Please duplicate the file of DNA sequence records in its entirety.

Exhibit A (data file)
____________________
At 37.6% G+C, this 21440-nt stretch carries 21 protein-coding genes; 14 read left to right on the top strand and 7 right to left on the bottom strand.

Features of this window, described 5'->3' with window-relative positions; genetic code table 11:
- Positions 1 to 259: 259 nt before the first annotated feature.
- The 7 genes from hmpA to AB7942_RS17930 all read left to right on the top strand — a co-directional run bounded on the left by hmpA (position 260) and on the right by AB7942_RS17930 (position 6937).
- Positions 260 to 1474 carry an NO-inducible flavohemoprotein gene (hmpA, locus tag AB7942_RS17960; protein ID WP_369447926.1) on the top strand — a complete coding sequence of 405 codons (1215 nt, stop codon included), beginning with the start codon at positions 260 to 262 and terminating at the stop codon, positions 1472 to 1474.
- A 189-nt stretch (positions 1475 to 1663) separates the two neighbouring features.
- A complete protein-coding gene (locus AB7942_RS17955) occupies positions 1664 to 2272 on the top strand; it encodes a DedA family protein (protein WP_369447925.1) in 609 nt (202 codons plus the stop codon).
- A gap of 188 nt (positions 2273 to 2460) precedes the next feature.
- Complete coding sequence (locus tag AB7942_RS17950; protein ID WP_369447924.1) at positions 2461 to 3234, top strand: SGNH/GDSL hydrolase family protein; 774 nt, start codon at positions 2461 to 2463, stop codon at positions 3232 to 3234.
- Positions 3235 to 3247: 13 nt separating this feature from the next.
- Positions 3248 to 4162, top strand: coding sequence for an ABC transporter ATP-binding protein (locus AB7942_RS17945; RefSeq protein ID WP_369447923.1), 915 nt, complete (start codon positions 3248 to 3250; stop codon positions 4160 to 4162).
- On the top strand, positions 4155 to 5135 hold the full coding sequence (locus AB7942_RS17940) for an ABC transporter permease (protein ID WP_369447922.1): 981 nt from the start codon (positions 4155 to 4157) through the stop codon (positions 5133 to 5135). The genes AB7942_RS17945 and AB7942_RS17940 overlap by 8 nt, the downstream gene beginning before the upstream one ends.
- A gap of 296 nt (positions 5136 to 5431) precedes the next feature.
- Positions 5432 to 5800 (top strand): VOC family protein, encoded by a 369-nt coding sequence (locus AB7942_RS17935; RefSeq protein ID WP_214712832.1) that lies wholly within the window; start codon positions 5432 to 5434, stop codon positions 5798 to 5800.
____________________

At 37.6% G+C, this 21440-nt stretch carries 21 protein-coding genes; 14 read left to right on the top strand and 7 right to left on the bottom strand.

Features of this window, described 5'->3' with window-relative positions; genetic code table 11:
- Positions 1 to 259: 259 nt before the first annotated feature.
- The 7 genes from hmpA to AB7942_RS17930 all read left to right on the top strand — a co-directional run bounded on the left by hmpA (position 260) and on the right by AB7942_RS17930 (position 6937).
- Positions 260 to 1474 carry an NO-inducible flavohemoprotein gene (hmpA, locus tag AB7942_RS17960; protein ID WP_369447926.1) on the top strand — a complete coding sequence of 405 codons (1215 nt, stop codon included), beginning with the start codon at positions 260 to 262 and terminating at the stop codon, positions 1472 to 1474.
- A 189-nt stretch (positions 1475 to 1663) separates the two neighbouring features.
- A complete protein-coding gene (locus AB7942_RS17955) occupies positions 1664 to 2272 on the top strand; it encodes a DedA family protein (protein WP_369447925.1) in 609 nt (202 codons plus the stop codon).
- A gap of 188 nt (positions 2273 to 2460) precedes the next feature.
- Complete coding sequence (locus tag AB7942_RS17950; protein ID WP_369447924.1) at positions 2461 to 3234, top strand: SGNH/GDSL hydrolase family protein; 774 nt, start codon at positions 2461 to 2463, stop codon at positions 3232 to 3234.
- Positions 3235 to 3247: 13 nt separating this feature from the next.
- Positions 3248 to 4162, top strand: coding sequence for an ABC transporter ATP-binding protein (locus AB7942_RS17945; RefSeq protein ID WP_369447923.1), 915 nt, complete (start codon positions 3248 to 3250; stop codon positions 4160 to 4162).
- On the top strand, positions 4155 to 5135 hold the full coding sequence (locus AB7942_RS17940) for an ABC transporter permease (protein ID WP_369447922.1): 981 nt from the start codon (positions 4155 to 4157) through the stop codon (positions 5133 to 5135). The genes AB7942_RS17945 and AB7942_RS17940 overlap by 8 nt, the downstream gene beginning before the upstream one ends.
- A gap of 296 nt (positions 5136 to 5431) precedes the next feature.
- Positions 5432 to 5800 (top strand): VOC family protein, encoded by a 369-nt coding sequence (locus AB7942_RS17935; RefSeq protein ID WP_214712832.1) that lies wholly within the window; start codon positions 5432 to 5434, stop codon positions 5798 to 5800.